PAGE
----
This tragic loss and resistance provides the poignant context in which we should encounter Mikkigak’s Hungry Dogs in Camp. Let us now go back to it. The drawing depicts five qimmit running in different directions as two Inuit hunters construct an igloo. A sixth qimmiq further back in the composition scampers through the snow without a harness. These hunters do not adhere to the strictures set forth by the RCMP, encouraging the qimmit to move about in the space of the composition and within the campsite in the foreground. This reflects their recognition of qimmit agency and their familial place in Inuit communities. At the center of the drawing’s foreground, four qimmit wrap themselves around the igloo as they reach towards the carefully depicted walrus flipper lying next to a mix of tools. This movement in the composition not only anticipates a humorous sequence in which the qimmit will tie themselves into a heap, perhaps entangling the tools and the two hunters with them, but also further indicates the

[i] Frederic Laugrand and Jarich Oosten, Hunters, Predators, and Prey: Inuit Perceptions of Animals (New York: Berghahn, 2014): 156-157.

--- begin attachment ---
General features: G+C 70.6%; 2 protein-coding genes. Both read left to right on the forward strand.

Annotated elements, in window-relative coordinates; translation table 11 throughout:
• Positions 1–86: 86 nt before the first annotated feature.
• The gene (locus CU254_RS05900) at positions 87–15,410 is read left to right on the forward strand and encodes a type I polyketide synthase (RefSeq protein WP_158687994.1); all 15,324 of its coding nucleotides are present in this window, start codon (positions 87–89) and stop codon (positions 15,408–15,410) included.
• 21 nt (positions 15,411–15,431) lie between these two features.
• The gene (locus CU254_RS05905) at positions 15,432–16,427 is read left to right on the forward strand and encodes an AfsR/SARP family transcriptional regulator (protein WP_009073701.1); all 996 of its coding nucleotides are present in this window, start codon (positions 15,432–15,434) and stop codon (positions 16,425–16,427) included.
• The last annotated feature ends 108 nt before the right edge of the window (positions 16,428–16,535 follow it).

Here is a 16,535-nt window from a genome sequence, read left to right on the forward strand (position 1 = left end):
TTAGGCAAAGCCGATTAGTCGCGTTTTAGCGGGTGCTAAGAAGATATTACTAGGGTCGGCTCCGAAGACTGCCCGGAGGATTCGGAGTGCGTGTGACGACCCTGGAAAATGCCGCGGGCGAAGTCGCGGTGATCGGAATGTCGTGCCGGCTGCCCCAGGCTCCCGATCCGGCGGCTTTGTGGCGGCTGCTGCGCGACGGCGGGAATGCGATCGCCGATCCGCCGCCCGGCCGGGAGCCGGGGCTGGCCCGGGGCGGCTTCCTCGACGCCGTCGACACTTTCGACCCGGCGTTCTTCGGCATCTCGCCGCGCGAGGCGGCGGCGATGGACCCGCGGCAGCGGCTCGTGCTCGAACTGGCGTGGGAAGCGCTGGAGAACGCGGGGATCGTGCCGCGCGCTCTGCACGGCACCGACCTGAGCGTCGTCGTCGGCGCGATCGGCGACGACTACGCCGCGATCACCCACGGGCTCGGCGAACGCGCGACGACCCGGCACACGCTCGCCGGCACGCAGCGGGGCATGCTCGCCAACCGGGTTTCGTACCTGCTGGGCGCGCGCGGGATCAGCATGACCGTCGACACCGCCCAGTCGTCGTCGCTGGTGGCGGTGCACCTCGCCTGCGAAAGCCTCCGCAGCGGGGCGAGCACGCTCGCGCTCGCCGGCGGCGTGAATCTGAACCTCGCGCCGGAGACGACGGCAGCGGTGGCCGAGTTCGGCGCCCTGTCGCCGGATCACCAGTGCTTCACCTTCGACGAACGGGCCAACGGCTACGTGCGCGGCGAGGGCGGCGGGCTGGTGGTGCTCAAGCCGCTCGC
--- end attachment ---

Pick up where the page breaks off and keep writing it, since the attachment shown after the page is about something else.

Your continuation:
[ii] Ole Gjerstad and Joelie Sanguya, Qimmit: A Clash of Two Truths (Piksuk Media Inc., 2010),


qimmits’ status as family members. Inuit hunting ethics specifically prescribe that hunters share walrus flippers with other hunters acknowledged as meat sharing partners.[i] Mikkigak invites qimmit into this partnership while infusing humor, agency, and love into its depiction, revealing how both Inuit knowledge and humor inform expressions of Inuit resilience.

As Hungry Dogs in Camp demonstrates through the inclusion and omission of specific details, resilience also involves adaptation to external change while retaining Indigenous knowledge and principles. The hunting camp tableau that Mikkigak depicts here includes an assemblage of Inuit and Qallunaat implements; the objects laying in the snow beside the walrus flipper, such as the tea kettle, cups, and axe, reflect the Qallunaat tools that contact introduced to Inuit daily life. Simultaneously, Mikkigak’s drawing rejects other Qallunaat technologies. The hunters use qimmit instead of snowmobiles, whose introduction to the Arctic in this period made travel faster and rendered temporary overnight housing, like igloos, unnecessary. [ii] By juxtaposing Qallunaat implements to illegal or obsolete practices, Mikkigak imagines a peaceful compatibility of adaptation and Indigenous sovereignty. Despite creating the drawing at the conclusion of a quarter-century of killings, Mikkigak carefully balances the resistance against Canadian assimilationist policy with the synthesis of cross-cultural exchange.